Heikki Helin

Heikki Helin

Last updated on 4 November 2020

Heikki Helin is Senior Technology Coordinator for Digital Preservation Services at CSC - IT Center for Science Ltd in Espoo, Finland

Two years ago, on WDPD2018, we wrote a kind of a status report about national digital preservation service in Finland. A lot has happened since then. As today is the 5th anniversary of our digital preservation service in production (yes, exactly today), it’s perhaps a time to give a short overview of what has happened since.

Back in 2018, we provided the preservation service only for the national cultural heritage sector, but during 2019 this was extended to also include research data (national universities, research institutes, etc.). All this within the remit of the Ministry of Education and Culture of Finland. This, obviously, increased the number of our potential partner organisations significantly, and especially the potential amount of data to be preserved. At the end of 2018, we had preserved about 200 terabytes of data, but today the number is roughly one petabyte. The amount of data is growing on an average of 1.2 terabytes per day, with data flowing in constantly 24/7.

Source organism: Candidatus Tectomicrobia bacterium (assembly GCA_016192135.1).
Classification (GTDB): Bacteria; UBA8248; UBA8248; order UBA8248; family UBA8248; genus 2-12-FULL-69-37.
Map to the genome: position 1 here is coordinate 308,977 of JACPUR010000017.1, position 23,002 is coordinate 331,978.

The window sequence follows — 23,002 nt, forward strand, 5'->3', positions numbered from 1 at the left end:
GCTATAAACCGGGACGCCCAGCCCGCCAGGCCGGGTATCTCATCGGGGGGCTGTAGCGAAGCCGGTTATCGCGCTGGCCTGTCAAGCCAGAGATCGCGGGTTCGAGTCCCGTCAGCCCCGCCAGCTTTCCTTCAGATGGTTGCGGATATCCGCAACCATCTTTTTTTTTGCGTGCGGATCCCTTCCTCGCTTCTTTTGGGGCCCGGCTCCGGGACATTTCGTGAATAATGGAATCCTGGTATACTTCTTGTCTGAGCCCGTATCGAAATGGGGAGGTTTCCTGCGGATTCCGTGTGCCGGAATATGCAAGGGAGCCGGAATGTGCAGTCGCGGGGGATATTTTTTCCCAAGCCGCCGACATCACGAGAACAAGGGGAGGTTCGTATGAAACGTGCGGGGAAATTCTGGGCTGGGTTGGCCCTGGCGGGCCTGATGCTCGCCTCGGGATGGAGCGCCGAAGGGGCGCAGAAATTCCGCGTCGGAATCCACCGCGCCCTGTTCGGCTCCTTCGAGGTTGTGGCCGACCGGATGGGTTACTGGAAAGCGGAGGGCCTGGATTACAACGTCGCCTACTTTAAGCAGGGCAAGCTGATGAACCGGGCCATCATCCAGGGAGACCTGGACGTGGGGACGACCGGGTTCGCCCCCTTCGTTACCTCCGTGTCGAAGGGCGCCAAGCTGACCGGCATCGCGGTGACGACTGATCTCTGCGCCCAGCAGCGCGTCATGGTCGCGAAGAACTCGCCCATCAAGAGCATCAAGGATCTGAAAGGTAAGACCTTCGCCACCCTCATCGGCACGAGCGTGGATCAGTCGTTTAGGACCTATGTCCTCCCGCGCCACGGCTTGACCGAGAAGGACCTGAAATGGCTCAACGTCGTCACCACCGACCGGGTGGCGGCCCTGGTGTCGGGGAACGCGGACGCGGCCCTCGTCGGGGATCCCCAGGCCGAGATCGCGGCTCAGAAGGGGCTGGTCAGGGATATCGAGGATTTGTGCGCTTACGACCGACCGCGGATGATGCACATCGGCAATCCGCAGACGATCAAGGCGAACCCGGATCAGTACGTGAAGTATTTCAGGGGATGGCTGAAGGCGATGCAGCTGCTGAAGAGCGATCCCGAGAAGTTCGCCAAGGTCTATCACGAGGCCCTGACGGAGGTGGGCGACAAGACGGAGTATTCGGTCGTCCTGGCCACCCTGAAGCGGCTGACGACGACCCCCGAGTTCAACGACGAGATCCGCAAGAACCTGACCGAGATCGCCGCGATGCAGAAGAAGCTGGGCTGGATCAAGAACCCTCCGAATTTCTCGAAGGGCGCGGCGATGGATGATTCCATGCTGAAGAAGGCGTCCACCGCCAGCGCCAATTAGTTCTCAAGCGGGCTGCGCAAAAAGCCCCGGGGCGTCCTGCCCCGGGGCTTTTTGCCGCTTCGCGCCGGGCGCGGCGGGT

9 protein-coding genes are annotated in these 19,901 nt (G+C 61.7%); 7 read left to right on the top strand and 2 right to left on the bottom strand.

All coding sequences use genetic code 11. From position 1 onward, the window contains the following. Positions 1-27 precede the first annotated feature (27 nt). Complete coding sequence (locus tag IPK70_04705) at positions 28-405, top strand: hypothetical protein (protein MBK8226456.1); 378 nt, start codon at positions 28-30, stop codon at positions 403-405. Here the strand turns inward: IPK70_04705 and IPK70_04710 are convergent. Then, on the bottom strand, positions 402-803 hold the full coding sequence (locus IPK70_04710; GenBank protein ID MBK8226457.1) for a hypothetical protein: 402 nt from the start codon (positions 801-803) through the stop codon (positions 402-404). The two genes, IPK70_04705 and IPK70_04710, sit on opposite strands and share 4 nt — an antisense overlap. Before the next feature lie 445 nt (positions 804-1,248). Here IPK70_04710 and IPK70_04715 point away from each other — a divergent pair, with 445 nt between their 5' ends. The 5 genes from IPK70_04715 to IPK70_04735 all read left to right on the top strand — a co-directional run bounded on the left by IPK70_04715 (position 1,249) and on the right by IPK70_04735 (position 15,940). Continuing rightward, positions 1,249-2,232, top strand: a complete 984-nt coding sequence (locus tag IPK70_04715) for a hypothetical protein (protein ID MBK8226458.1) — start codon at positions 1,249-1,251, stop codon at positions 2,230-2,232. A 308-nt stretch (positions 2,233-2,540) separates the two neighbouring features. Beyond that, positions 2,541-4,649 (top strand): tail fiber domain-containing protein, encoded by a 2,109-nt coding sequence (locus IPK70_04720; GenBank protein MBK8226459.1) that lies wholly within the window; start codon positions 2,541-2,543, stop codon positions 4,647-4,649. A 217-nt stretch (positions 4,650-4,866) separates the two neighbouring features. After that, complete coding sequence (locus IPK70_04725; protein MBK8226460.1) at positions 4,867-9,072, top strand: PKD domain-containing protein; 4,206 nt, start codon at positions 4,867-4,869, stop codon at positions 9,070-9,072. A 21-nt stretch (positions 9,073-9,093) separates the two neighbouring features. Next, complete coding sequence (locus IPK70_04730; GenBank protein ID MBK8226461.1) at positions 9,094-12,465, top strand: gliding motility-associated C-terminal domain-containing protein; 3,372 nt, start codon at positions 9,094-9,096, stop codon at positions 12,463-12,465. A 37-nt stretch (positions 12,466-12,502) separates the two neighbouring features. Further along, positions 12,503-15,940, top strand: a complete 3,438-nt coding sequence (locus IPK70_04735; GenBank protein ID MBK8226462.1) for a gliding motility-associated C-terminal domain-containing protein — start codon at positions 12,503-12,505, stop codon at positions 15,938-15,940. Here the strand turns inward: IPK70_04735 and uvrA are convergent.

From a purely preservation viewpoint, there are no big differences between cultural heritage materials and research data. It is just data to be preserved; maybe in some different file formats, right? Well, yes and no. In the cultural heritage sector, our partner organisations are mainly large national institutions that have resources for curating the data to be preserved. In the research sector, on the other hand, we could be talking about a small research project that needs to preserve their data, with very little or no resources to do this. Certainly, their institutions always back up these research projects, but the picture is still quite different from the cultural heritage sector. To solve this challenge, we have built a system in which a research project can propose to preserve a dataset. However, only the underlying institute can approve a dataset for preservation, within their quota limits. 

Two years ago, we also wrote about collaboration, which is essential for successful preservation. This is still very much true. During these two years, we have increased national collaboration in many ways, and increased collaboration on the Nordic level. Further, we are now also a member of OPF. 

Mukavaa maailman digitaalisen pitkäaikaissäilytyksen päivää kaikille!

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